An article published in the journal “Science Advances” describes a research on a substance produced by spined soldier bugs – species Podisus maculiventris – that could replace some antibiotics in the treatment of certain types of infections. A team of researchers from the University of Zurich and the ETH Zurich discovered that through a mechanism so far unknown this insect produces what was called thanatin. This substance is capable of attacking bac cell walls of bacteria such as the ones of the Escherichia coli family, which includes species that are developing increasing resistance to current antibiotics.
An article published in the journal “PeerJ” describes the study of some bones of a primitive bird that lived about 75 million years ago in today’s Utah. Nemed Mirarce eatoni, it belonged to the family of enantiornithines, primitive birds that lived in the Cretaceous period and then died out with dinosaurs. This species shows characteristics similar to those of modern birds that show flight skills equivalent to theirs but this makes it even more difficult to understand the reasons for the extinction of the enantiornithines.
The novel “Warren Peace” by Bob Shaw was published for the first time in 1993. It’s the sequel to “Who Goes Here?”.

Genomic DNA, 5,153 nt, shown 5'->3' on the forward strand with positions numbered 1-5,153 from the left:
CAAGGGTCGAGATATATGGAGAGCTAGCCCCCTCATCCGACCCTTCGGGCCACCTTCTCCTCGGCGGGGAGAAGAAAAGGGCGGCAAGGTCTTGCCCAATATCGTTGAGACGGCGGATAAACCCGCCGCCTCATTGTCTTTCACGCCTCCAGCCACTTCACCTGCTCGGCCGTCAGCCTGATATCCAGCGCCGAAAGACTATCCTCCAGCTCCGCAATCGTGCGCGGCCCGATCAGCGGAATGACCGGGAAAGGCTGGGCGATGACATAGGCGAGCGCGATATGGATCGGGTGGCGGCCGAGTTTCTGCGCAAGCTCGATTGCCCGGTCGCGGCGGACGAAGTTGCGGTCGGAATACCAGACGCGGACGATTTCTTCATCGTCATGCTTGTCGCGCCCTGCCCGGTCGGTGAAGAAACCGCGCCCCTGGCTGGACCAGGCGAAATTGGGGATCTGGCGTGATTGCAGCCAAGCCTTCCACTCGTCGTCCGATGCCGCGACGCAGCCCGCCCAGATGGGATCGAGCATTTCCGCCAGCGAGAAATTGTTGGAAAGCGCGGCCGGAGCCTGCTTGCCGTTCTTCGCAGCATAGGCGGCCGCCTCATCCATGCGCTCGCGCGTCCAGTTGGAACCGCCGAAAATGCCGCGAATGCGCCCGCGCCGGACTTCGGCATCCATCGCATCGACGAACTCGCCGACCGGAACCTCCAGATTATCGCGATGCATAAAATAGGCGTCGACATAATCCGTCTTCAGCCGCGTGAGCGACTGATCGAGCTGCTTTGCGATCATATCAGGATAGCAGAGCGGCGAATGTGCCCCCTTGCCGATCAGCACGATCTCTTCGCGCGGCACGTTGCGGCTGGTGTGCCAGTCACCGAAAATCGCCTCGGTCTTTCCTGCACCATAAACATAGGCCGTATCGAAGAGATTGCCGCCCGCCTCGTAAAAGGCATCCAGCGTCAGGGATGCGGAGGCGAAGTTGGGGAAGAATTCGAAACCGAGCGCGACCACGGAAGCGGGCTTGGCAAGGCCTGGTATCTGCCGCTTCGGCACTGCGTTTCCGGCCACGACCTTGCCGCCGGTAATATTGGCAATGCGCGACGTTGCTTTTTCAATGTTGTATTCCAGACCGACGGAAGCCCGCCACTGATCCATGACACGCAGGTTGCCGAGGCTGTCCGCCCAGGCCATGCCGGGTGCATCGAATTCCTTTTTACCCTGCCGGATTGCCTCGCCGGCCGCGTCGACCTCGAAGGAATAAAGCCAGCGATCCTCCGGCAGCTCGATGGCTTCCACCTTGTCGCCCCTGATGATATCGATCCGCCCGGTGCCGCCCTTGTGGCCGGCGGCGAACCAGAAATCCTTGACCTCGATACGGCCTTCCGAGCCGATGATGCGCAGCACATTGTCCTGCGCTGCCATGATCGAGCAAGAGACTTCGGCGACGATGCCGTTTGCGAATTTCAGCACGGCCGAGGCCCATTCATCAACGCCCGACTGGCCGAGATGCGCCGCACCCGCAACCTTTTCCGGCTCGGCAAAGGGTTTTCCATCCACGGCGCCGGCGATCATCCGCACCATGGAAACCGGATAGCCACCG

Warren Peace has become an Oscar and as a result is practically invulnerable. He no longer needs food or water and his new body is asexual with the consequence that very quickly he starts getting terribly bored. The other Oscars he works with are not a great company and this worsens his situation.
Even at a Galactic Jamboree, Warren Peace can enjoy nothing but when he realizes that someone is attempting an attack he intervenes promptly. Unfortunately, the object he intercepts is made of pryktonite, a substance that’s the only weak point of the Oscars. The result is that Warren regresses to the state of a normal human being becoming the target of Jeeves, the most notorious criminal in the galaxy.
An article published in the journal “PLOS ONE” offers an ontogeny and taxonomy of the remains of hadrosaurids discovered in the Basturs Poble site, Spain. A team of researchers led by Víctor Fondevilla of the Institut Català de Paleontologia Miquel Crusafont (ICP) and the Universitat Autònoma de Barcelona (UAB) examined 270 fossils that could all belong to the same species, Pararhabdodon isonensis, and lived about 70 million years ago. The presence of very different specimens offered a lot of information on the life cycle of this duck-billed dinosaur.
Two articles, one published in the journal “Carbon” and one in the journal “Nano Letters”, describe research on the electronic properties of graphene. Two teams of researchers coordinated by the University of Linköping (LiU), Sweden, focused on the possibilities of multilayer graphene for a range of applications connected to electronics, for the possibility of using it as a superconductor and in the production of sustainable fuels.